August 26, 2006
Iraqi PM looks to tribes for unity
By Mussab Al-Khairalla
BAGHDAD (Reuters) - Iraqi Prime Minister Nuri al-Maliki
urged hundreds of tribal leaders gathered in Baghdad on
Saturday to unite to end the bitter sectarian bloodshed between
Sunnis and Shi'ites that has raised fears of civil war.
"Iraq needs all of its sons during this stage. There is no
difference between Sunnis and Shi'ites," he told the meeting,
the first in a series to promote dialogue between the warring
sects as part of his national reconciliation programme.
Washington says a major security crackdown by Iraqi and
American troops in Baghdad, where the communal bloodshed is
worst, is not a durable solution to Iraq's instability and must
be accompanied by movement on the political front.
"Yes, we differ in opinion and that's a healthy sign but we
must hold dialogue to solve our problems," Maliki said.
"The liberation of the nation from any foreign hand cannot
be without national unity, the unity that our forefathers built
during hundreds of years."
But as Maliki sought to ease sectarian tensions, a Shi'ite
leader said in comments likely to infuriate minority Sunnis
that Shi'ites should form their own region in the south.
Sunnis, who were dominant under Saddam Hussein but now form
the backbone of an insurgency, fear federalism will cut them
off from Iraq's oil-rich regions in the Shi'ite south and the
Kurdish north. Sunnis live mostly in central Iraq, where there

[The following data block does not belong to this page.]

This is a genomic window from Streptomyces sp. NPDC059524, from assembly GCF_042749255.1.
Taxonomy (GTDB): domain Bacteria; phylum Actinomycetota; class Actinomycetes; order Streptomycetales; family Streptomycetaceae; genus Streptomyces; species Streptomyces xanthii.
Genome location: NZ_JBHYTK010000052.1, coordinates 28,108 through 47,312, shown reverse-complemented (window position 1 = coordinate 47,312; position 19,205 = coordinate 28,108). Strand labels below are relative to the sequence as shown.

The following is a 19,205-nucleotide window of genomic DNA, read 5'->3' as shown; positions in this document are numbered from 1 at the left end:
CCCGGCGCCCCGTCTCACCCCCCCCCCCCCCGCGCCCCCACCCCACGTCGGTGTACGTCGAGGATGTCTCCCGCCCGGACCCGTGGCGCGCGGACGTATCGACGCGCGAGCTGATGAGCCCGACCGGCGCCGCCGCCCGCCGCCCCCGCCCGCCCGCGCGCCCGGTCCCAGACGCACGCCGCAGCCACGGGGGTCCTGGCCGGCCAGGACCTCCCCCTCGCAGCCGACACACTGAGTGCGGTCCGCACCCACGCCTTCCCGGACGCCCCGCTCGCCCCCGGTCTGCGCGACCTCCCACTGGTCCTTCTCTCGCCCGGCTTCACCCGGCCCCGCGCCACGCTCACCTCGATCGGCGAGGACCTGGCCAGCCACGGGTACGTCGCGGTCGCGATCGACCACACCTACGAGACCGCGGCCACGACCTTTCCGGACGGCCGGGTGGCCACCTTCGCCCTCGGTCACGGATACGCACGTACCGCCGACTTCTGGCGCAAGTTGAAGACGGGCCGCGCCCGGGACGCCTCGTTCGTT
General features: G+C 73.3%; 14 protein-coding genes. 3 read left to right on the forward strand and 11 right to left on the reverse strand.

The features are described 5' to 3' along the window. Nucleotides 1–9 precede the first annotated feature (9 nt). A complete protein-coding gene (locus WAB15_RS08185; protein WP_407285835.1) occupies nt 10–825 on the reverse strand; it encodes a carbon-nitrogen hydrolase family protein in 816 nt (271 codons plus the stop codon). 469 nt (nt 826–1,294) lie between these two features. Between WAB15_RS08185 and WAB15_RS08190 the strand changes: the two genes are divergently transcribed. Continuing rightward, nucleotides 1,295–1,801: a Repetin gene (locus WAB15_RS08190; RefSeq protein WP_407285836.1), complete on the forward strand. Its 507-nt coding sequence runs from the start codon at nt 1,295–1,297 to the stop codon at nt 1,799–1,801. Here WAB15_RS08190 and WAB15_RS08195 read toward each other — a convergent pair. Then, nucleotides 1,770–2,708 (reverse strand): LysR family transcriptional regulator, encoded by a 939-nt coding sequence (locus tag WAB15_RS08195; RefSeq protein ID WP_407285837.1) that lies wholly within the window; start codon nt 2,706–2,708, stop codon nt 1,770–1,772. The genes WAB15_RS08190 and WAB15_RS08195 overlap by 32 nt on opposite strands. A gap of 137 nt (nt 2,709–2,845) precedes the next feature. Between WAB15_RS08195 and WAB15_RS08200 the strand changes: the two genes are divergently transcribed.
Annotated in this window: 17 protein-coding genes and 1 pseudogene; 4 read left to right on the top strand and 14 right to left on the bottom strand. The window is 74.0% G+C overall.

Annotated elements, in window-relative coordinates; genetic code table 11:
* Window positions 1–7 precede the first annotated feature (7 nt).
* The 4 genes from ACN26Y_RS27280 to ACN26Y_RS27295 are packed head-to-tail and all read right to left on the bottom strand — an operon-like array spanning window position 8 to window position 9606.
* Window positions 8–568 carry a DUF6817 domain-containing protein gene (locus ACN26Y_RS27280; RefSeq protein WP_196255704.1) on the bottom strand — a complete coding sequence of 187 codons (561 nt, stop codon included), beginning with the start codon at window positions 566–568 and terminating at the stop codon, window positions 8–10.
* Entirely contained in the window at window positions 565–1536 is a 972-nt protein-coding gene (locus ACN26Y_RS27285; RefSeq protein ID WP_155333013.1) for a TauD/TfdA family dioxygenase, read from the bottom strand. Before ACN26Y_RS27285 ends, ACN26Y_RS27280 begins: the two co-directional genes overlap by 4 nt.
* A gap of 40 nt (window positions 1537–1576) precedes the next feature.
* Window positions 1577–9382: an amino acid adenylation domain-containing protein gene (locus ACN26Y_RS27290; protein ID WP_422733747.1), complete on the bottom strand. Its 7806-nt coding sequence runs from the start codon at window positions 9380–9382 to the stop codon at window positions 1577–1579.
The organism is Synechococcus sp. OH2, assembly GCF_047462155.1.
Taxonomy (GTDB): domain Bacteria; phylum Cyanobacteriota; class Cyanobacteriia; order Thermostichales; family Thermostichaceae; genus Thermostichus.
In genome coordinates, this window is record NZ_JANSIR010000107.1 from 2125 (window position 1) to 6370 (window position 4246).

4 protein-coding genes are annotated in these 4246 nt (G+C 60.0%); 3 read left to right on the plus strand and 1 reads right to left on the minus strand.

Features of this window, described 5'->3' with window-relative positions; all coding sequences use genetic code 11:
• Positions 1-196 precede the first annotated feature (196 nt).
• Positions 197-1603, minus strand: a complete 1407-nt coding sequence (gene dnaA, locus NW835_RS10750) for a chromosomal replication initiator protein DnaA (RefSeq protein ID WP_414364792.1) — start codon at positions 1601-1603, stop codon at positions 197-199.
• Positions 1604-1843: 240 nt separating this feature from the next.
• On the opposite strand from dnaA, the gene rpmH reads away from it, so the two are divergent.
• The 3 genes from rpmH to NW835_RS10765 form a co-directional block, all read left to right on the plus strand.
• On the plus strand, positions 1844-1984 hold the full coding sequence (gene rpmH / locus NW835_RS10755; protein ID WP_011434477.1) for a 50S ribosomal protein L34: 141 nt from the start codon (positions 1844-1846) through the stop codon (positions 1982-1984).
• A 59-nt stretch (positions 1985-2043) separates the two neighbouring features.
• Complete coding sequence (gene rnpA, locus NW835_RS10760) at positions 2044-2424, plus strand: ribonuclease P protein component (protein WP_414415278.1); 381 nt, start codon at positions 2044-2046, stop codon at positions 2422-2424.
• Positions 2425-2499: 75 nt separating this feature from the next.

is no oil.
"The biggest assurance to our people is implementing
federalism in the center and the south, which must be voted on
by the people," Abdul-Aziz al-Hakim, leader of the Supreme
Council for the Islamic Revolution in Iraq, was quoted as
telling party members.
Shi'ites, the majority sect in Iraq, were oppressed under
Saddam but now lead the government of national unity.
The government hopes tribal leaders can exercise influence
over their tribes, but it is unclear how effective they can be
among Iraqis increasingly turning to religious leaders for
Iraq's minister for national dialogue, Akram al-Hakim, told
state television that other meetings would be held to bring
together clerics, army officers and civil and political groups.
One Sunni tribal leader set out a list of demands,
including a five-year delay in implementing federalism under
the constitution, the disbandment of a committee that has
purged thousands of mostly Sunni members of the former ruling
party from state institutions, and the disarming of militias.
Sunnis accuse militias tied to the government of fuelling
much of the sectarian conflict.
In fresh violence, gunmen in the religiously mixed town of
Baquba attacked a Shi'ite family, killing two women and two
young children and wounding 11 others. Police said they had
been moving out of their house after receiving death threats.
In Saddam's home town of Tikrit, gunmen killed three
Shi'ites working in a bakery.
But the violence has not been restricted to Sunni and
Shi'ite Arabs. Four Kurdish civilians were killed by gunmen
near ethnically mixed Kirkuk, a city rich in oil at the center
of a complex dispute over its ethnic identity.